Former Director of Rugby Phil Davies is set to coach at this year’s World Cup after being named Head Coach of the Namibian national side.

New Namibia head coach Phil Davies insists the Welwitschias are on the right path to realising their vast potential as a rugby nation despite recent setbacks.

The 51-year-old linked up with the Namibian squad this week having succeeded Danie Vermeulen, who resigned in the aftermath of a winless World Rugby Nations Cup campaign.

The former Welsh international has been working as a technical advisor to the Namibia Rugby Union since last November but will now take on a much more hands-on coaching role at Rugby World Cup 2015 and beyond.

Clearly the immediacy of England 2015 will focus the minds on on-field performances and results, but for Davies it is only one part, albeit a significant one, of the overall jigsaw towards making Namibian rugby stronger for years to come.

Davies is proud of the work achieved behind the scenes over the last eight months that will enable Namibian rugby to grow stronger regardless of how the Welwitschias fare in England.

“Recent results haven’t been what we’d have hoped for but, at the same time, it is all about building for the future,” he told worldrugby.org.

“A lot of the local players, who make up about 60 per cent of our wider training squad, hadn’t been subjected to a robust weight training programme until February this year.

“The Namibian Rugby Union has worked incredibly hard to establish a high performance centre at the national stadium and with the help of Wayne Proctor, the strength and conditioning coach, that’s now up and running.

“A quality analysis and player monitoring system is now in place, too, and we’re working on putting an academy system together and developing the domestic club game.

“Slowly but surely the infrastructure behind the team is growing. World Rugby does a fantastic job in trying to develop below the top tier and in a matter of time results will start coming. At the moment though it is all about infrastructure and raising the standards.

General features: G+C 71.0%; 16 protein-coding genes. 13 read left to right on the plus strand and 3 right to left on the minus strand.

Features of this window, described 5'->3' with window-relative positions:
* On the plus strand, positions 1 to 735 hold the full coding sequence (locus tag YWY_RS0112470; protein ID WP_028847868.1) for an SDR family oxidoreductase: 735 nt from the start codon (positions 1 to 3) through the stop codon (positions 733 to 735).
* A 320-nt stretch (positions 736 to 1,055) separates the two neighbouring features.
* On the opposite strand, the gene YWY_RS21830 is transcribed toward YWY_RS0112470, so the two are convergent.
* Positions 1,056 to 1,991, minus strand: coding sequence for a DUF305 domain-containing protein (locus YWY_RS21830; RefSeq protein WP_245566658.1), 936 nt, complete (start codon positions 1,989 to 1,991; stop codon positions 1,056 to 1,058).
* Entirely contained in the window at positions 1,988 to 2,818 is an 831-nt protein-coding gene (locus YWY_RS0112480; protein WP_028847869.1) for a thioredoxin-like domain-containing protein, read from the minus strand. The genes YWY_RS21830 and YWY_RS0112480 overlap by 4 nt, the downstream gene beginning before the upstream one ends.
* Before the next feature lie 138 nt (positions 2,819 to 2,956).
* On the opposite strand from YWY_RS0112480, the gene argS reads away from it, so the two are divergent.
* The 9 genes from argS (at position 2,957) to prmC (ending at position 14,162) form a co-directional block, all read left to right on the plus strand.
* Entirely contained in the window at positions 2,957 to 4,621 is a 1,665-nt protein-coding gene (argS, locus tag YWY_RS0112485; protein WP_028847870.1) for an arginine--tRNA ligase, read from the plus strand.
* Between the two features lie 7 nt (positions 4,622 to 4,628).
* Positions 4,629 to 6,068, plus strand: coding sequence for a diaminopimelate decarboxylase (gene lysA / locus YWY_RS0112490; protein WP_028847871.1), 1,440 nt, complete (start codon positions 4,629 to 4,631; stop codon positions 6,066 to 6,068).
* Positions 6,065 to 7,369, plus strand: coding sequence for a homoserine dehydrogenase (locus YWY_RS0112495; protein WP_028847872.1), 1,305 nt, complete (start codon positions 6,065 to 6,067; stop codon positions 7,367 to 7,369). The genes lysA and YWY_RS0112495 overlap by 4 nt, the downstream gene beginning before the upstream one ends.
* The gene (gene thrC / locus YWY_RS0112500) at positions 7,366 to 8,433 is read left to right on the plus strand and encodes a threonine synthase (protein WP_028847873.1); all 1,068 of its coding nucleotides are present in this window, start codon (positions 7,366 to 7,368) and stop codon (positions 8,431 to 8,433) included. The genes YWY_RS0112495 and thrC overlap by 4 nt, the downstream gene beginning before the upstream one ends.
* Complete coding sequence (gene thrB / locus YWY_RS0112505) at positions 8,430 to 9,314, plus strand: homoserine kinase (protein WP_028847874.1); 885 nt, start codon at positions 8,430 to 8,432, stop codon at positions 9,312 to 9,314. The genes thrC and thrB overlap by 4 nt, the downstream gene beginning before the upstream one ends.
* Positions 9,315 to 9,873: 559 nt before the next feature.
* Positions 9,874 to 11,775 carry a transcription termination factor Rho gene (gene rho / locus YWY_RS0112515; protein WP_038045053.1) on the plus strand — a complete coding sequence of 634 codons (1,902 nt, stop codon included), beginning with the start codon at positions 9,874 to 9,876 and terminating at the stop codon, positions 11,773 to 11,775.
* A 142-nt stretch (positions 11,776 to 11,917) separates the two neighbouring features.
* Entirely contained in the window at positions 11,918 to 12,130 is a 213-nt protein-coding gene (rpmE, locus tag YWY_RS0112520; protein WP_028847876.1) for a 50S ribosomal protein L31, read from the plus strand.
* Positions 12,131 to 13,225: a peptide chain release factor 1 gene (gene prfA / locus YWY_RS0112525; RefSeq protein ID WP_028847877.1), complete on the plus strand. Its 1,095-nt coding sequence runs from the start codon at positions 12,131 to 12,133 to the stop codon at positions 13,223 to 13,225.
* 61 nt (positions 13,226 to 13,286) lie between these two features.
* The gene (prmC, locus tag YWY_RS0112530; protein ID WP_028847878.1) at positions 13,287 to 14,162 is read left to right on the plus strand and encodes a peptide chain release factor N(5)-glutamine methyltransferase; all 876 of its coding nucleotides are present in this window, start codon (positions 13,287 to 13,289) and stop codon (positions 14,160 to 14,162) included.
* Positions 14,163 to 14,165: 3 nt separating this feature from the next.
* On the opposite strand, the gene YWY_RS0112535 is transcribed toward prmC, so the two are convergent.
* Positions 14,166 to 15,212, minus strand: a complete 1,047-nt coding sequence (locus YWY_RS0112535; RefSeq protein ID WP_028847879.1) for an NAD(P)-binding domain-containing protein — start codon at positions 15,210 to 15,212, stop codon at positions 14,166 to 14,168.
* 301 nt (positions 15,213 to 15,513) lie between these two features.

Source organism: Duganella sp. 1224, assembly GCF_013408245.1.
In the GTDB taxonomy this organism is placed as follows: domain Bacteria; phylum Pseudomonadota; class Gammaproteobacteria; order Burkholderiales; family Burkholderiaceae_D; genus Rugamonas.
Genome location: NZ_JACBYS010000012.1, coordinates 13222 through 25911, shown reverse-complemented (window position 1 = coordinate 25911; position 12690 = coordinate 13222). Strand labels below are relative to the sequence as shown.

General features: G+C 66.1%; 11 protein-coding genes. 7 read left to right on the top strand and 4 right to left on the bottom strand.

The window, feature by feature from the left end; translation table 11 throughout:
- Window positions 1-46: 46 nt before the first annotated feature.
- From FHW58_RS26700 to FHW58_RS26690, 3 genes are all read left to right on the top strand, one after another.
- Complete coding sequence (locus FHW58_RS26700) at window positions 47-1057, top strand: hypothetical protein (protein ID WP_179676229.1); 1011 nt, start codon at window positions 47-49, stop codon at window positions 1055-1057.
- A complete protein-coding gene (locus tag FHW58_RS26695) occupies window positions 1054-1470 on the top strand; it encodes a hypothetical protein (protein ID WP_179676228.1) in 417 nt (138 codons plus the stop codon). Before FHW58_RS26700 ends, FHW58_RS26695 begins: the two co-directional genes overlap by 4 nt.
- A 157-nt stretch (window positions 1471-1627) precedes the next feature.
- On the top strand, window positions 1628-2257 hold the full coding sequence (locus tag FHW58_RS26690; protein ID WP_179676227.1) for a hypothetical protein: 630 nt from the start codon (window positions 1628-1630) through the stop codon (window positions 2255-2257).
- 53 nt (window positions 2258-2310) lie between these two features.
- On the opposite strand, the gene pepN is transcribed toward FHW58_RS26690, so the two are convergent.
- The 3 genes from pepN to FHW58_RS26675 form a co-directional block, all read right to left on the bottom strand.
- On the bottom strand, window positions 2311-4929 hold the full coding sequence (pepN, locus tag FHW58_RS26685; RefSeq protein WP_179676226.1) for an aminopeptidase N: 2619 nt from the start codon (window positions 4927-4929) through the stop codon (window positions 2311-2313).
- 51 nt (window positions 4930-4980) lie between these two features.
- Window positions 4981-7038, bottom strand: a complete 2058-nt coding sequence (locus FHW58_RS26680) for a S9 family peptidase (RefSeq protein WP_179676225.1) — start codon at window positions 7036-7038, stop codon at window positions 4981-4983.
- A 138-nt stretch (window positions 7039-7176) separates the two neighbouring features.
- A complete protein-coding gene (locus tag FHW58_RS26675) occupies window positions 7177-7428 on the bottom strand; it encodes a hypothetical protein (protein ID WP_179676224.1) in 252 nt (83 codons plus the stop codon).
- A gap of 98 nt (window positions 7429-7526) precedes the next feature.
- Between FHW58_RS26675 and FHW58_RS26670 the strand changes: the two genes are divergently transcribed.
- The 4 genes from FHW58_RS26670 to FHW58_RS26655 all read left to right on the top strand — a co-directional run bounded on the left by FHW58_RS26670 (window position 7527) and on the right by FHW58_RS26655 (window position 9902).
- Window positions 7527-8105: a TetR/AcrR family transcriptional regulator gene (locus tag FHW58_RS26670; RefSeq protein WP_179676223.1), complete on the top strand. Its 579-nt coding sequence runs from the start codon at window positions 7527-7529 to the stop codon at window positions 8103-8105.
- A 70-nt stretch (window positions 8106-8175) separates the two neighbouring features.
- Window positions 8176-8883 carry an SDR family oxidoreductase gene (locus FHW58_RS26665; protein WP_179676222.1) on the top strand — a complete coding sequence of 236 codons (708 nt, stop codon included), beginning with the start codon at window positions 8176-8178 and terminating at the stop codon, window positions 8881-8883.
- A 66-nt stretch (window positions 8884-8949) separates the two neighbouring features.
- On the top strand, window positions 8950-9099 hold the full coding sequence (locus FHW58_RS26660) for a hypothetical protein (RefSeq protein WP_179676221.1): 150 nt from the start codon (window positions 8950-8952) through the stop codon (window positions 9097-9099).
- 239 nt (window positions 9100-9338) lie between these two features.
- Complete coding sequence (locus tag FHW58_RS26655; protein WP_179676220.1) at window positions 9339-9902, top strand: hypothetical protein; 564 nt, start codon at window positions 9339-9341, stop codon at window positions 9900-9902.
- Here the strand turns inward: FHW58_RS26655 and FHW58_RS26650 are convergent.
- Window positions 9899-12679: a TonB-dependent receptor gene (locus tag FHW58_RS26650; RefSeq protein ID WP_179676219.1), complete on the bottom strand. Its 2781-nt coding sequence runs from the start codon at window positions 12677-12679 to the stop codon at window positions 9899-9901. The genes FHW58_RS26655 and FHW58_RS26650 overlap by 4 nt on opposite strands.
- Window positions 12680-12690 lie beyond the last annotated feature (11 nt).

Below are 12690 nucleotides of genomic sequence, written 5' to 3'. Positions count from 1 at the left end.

“Wayne and I were also brought in to pass on our experience and help upskill the coaches,” he added. “We built up good relationships with all the coaches including with Danie and it is disappointing he has gone.  

“Obviously it has a certain effect but the planning for the World Cup was already all in place.”

Shortly after Davies’ appointment was announced former Springbok Pieter Rossouw was named as the Welwitschias’ backs coach.

The pair will sit down together ahead of Namibia’s two tests against Russia in a bid to fine-tune the Welwitschias’ game plan.

“Pieter Rossouw is going to be a great asset. He is very experienced and has played international rugby and been to World Cups with South Africa,” said Davies.

“It’ll just be a case of seeing what we can tweak. We’ll talk to the senior players and see what needs to be prioritised. We don’t have any time to build anything other than a Plan A really.

“Obviously we’ll work on all the key areas but they’ll be a big focus on our kicking game, our defence and our turnover attack. Namibian rugby has some great broken field runners – Russell van Wyk, for example, has world-class pace – so if we get turnover ball we can use that to cause the opposition problems on the counter attack.”

Should Namibia win their first-ever Rugby World Cup match – they have been drawn in Pool C with New Zealand, Argentina, Tonga and Georgia – the Welwitchias players will no doubt return home heroes.

“We want to make sure we go there and play with plenty of pride and be well organised and hopefully the country will see that and be proud of the players,” he added. “They need to realise as well that there is a long-term process we need to go through to benefit not just this generation but the next generation as well.

“Everybody is doing their best for the country and the players and that can’t be stressed enough.”